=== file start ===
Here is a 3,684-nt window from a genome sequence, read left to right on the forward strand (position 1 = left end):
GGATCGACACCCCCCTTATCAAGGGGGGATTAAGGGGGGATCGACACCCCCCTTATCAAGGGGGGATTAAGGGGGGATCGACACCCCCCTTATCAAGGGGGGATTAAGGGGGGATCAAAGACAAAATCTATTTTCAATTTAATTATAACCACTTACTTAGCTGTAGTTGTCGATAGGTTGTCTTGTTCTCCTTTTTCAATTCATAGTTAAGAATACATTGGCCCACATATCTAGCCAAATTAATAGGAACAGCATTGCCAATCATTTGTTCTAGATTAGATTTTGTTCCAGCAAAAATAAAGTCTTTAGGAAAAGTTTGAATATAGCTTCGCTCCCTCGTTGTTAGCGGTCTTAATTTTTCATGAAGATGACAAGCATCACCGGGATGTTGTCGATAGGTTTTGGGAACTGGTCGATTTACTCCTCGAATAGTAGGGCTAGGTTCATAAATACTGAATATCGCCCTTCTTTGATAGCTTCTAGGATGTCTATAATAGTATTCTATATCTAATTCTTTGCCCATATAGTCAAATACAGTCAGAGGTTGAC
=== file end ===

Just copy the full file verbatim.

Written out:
Here is a 3,684-nt window from a genome sequence, read left to right on the forward strand (position 1 = left end):
GGATCGACACCCCCCTTATCAAGGGGGGATTAAGGGGGGATCGACACCCCCCTTATCAAGGGGGGATTAAGGGGGGATCGACACCCCCCTTATCAAGGGGGGATTAAGGGGGGATCAAAGACAAAATCTATTTTCAATTTAATTATAACCACTTACTTAGCTGTAGTTGTCGATAGGTTGTCTTGTTCTCCTTTTTCAATTCATAGTTAAGAATACATTGGCCCACATATCTAGCCAAATTAATAGGAACAGCATTGCCAATCATTTGTTCTAGATTAGATTTTGTTCCAGCAAAAATAAAGTCTTTAGGAAAAGTTTGAATATAGCTTCGCTCCCTCGTTGTTAGCGGTCTTAATTTTTCATGAAGATGACAAGCATCACCGGGATGTTGTCGATAGGTTTTGGGAACTGGTCGATTTACTCCTCGAATAGTAGGGCTAGGTTCATAAATACTGAATATCGCCCTTCTTTGATAGCTTCTAGGATGTCTATAATAGTATTCTATATCTAATTCTTTGCCCATATAGTCAAATACAGTCAGAGGTTGAC